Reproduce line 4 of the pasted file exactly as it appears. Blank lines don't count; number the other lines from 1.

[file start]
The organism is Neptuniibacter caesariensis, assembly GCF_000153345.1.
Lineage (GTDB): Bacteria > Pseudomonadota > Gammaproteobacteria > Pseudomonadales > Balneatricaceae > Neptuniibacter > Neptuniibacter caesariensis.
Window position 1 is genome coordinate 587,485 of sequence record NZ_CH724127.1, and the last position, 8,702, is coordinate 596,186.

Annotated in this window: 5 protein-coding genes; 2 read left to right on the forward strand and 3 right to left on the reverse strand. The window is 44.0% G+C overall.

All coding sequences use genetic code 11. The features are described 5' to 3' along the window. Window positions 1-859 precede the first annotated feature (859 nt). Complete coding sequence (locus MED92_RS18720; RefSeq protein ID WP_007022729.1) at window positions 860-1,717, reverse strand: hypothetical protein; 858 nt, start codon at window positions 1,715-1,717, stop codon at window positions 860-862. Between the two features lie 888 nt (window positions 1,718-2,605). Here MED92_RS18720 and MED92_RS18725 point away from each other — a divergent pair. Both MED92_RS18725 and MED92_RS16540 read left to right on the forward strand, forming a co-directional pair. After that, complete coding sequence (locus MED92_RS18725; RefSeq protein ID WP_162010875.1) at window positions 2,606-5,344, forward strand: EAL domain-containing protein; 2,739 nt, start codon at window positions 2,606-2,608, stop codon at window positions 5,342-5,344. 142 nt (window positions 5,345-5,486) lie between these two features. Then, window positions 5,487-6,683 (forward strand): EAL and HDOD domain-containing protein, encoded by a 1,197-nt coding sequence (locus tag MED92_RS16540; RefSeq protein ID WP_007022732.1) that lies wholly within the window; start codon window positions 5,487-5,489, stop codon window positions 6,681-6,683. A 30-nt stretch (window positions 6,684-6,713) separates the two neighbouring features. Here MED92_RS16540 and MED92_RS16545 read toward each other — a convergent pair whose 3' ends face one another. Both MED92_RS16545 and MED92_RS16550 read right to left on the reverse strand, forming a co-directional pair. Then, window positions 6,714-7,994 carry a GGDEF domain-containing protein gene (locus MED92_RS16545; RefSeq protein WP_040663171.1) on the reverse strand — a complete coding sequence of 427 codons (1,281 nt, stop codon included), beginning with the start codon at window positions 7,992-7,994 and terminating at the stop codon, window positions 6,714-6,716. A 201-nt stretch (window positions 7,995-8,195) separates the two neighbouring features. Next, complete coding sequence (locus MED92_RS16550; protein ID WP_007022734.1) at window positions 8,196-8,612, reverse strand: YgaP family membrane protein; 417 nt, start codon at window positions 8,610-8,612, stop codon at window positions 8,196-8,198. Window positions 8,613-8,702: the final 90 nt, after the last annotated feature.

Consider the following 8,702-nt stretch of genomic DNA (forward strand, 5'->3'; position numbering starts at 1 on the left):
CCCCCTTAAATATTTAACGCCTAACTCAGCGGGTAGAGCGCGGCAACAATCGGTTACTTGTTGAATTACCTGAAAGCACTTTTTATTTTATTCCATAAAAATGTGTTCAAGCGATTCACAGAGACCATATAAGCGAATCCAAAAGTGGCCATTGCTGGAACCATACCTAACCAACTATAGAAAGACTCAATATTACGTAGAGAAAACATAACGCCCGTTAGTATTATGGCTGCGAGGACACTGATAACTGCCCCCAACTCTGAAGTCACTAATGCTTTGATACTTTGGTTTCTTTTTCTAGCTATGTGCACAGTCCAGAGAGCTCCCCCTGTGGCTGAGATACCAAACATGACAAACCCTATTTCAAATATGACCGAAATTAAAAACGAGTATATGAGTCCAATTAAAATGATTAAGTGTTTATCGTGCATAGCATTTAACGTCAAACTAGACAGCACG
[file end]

Annotated in this window: 5 protein-coding genes; 2 read left to right on the forward strand and 3 right to left on the reverse strand. The window is 44.0% G+C overall.